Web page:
Up until the early 2000s, this credit-based underwriting model dominated the lending space. That’s when fintech lenders first emerged. In order to outmaneuver the banks, fintechs adopted digitally-native infrastructures, and targeted a new kind of borrower: those with thin or bad credit.  

This untapped pool of borrowers has enormous potential. Today, over 62 million Americans possess thin or non-existent credit files. Before fintechs, factors that might indicate successful repayment, such as income, bank account balance, or utility bills, were not weighed heavily by lenders. 

To serve more borrowers, fintechs created a new kind of underwriting model called cash flow analysis. Cash flow analysis did not measure credit, but rather the flow of money into and out of a borrower’s bank account. This can be a more accurate assessment of a borrower’s ability to pay a loan. Borrowers burdened with bad FICO scores can now access loans because their cash flow is viable for repayment.

With this new pool of applicants, and digital-first infrastructures, fintech lenders were quickly able to scale up successful lending operations. Now it’s the banks who are playing catch-up in terms of technology — and copying some of the tactics of their digital-first rivals.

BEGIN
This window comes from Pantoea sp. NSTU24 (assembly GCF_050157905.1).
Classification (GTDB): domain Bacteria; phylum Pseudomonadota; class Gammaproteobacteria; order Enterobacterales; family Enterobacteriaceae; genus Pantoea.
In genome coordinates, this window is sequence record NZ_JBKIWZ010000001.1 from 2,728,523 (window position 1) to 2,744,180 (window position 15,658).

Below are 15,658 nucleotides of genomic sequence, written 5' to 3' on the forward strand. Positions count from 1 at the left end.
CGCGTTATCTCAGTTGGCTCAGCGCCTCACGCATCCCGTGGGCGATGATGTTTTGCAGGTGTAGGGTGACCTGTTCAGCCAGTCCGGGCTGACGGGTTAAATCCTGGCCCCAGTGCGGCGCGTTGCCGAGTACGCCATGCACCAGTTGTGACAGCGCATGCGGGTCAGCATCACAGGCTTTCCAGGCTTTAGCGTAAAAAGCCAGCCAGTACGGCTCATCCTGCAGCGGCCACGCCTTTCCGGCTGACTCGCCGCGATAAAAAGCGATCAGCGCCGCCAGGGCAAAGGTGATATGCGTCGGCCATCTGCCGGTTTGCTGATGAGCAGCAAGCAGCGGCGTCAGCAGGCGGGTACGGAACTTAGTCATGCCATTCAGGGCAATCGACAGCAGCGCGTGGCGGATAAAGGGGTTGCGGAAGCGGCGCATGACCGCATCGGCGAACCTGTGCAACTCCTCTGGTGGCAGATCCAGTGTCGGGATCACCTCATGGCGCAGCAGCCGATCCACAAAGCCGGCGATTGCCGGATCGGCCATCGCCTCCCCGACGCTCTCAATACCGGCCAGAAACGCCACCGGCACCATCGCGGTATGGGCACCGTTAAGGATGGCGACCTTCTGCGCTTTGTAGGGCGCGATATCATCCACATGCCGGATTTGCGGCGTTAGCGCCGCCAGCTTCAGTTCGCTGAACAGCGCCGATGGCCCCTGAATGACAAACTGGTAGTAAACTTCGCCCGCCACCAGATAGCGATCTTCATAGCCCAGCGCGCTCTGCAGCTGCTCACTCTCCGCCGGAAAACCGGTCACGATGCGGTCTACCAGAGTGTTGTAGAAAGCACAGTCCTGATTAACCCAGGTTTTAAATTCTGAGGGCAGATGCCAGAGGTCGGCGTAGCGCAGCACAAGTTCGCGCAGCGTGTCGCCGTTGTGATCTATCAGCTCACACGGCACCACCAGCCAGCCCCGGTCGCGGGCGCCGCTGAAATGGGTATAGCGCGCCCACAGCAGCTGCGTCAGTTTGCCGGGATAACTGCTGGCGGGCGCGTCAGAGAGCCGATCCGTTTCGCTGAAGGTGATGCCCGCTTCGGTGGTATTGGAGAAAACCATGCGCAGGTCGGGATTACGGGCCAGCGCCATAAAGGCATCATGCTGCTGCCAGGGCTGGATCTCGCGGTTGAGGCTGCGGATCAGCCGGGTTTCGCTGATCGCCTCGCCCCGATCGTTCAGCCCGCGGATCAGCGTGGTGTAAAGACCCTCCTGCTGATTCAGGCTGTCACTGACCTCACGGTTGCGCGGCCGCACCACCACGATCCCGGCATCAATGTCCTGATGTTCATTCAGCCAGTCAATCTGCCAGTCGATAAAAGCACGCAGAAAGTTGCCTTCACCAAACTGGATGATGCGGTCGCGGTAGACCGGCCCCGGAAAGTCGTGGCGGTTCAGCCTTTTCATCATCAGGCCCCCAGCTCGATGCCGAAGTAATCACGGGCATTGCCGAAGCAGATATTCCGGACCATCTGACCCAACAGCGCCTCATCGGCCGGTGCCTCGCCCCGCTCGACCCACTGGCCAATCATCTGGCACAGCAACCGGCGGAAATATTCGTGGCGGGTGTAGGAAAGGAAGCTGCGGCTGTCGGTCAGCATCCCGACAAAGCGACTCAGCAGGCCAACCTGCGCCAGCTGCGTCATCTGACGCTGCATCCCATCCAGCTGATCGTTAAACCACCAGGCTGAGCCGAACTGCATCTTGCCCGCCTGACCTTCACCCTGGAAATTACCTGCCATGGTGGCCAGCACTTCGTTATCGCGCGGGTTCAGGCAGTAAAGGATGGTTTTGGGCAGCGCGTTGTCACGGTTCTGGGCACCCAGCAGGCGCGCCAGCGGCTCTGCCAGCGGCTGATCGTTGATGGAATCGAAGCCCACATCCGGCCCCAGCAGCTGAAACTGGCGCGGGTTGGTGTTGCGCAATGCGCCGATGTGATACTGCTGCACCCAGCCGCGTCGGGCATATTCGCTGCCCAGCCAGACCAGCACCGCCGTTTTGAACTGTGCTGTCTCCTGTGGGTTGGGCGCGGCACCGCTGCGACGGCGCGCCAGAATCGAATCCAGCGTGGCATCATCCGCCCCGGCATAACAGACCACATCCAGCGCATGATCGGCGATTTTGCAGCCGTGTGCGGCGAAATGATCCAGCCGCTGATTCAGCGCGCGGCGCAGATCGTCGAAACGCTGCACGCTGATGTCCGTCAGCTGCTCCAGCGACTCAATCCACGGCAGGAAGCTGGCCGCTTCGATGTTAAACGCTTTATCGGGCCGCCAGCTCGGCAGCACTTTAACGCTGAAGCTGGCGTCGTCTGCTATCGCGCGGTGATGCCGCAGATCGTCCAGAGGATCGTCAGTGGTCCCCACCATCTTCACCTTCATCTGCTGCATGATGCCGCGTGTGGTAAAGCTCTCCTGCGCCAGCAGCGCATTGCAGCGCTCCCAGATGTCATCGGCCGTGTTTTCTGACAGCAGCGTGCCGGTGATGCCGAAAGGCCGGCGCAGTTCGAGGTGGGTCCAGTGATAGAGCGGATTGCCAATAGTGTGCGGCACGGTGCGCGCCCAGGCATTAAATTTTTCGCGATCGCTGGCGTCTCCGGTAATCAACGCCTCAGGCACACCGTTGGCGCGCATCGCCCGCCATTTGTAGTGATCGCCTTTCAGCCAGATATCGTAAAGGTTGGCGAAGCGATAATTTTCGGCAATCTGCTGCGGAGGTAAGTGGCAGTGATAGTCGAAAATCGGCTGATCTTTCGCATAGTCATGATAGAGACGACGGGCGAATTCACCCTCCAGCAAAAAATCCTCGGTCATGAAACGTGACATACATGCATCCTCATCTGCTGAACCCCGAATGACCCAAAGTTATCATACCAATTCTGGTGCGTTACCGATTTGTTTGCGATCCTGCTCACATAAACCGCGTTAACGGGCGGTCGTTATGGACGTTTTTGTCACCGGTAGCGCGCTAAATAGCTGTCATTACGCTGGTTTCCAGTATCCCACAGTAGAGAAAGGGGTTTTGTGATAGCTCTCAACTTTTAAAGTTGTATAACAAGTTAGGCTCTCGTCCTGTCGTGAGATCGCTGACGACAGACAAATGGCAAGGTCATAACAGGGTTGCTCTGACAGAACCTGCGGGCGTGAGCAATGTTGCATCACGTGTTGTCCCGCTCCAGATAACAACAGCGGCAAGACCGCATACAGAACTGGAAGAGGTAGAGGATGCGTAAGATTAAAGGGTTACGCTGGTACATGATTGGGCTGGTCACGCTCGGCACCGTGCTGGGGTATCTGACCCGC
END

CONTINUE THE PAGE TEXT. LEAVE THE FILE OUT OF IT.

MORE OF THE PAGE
Today, loans are available from thousands of lenders — banks, fintechs, and more — in an online market saturated with options. Borrowers demand a seamless customer experience, with no friction, and rapid loan decisions. Unhappy borrowers can easily switch over to other options in a few seconds.

In this realm of cutthroat competition, lenders must make loan decisions as fast as possible. And to do this, they must maximize their data operations, the backbone of the loan underwriting process. 

Data in Loan Underwriting

Historically, underwriters manually gathered data from credit scores, identification documents, and other paperwork. This process was mostly conducted by hand. Risk models were centered around credit metrics: payment history, number of open accounts, delinquent accounts, and more. Underwriters captured this data and made loan determinations with pen-and-paper, or old computer systems.